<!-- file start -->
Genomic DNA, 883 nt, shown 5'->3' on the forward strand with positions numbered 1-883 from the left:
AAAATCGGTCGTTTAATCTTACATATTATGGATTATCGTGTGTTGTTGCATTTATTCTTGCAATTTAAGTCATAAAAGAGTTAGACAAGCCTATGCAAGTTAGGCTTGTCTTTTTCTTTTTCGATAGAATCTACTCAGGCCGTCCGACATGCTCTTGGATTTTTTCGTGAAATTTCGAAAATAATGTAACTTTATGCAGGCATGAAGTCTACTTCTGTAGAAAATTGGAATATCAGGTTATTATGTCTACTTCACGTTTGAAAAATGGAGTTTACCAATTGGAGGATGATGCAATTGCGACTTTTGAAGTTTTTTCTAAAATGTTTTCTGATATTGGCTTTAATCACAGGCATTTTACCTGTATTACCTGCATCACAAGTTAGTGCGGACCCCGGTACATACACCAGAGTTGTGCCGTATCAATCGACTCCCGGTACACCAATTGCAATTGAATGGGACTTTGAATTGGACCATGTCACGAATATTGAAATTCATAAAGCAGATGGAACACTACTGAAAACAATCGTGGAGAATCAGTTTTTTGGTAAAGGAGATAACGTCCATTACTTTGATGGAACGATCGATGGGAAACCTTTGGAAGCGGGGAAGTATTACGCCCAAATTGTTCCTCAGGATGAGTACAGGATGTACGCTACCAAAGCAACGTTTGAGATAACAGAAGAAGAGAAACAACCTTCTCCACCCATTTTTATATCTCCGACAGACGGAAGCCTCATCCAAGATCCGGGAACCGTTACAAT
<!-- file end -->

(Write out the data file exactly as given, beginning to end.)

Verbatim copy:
Genomic DNA, 883 nt, shown 5'->3' on the forward strand with positions numbered 1-883 from the left:
AAAATCGGTCGTTTAATCTTACATATTATGGATTATCGTGTGTTGTTGCATTTATTCTTGCAATTTAAGTCATAAAAGAGTTAGACAAGCCTATGCAAGTTAGGCTTGTCTTTTTCTTTTTCGATAGAATCTACTCAGGCCGTCCGACATGCTCTTGGATTTTTTCGTGAAATTTCGAAAATAATGTAACTTTATGCAGGCATGAAGTCTACTTCTGTAGAAAATTGGAATATCAGGTTATTATGTCTACTTCACGTTTGAAAAATGGAGTTTACCAATTGGAGGATGATGCAATTGCGACTTTTGAAGTTTTTTCTAAAATGTTTTCTGATATTGGCTTTAATCACAGGCATTTTACCTGTATTACCTGCATCACAAGTTAGTGCGGACCCCGGTACATACACCAGAGTTGTGCCGTATCAATCGACTCCCGGTACACCAATTGCAATTGAATGGGACTTTGAATTGGACCATGTCACGAATATTGAAATTCATAAAGCAGATGGAACACTACTGAAAACAATCGTGGAGAATCAGTTTTTTGGTAAAGGAGATAACGTCCATTACTTTGATGGAACGATCGATGGGAAACCTTTGGAAGCGGGGAAGTATTACGCCCAAATTGTTCCTCAGGATGAGTACAGGATGTACGCTACCAAAGCAACGTTTGAGATAACAGAAGAAGAGAAACAACCTTCTCCACCCATTTTTATATCTCCGACAGACGGAAGCCTCATCCAAGATCCGGGAACCGTTACAAT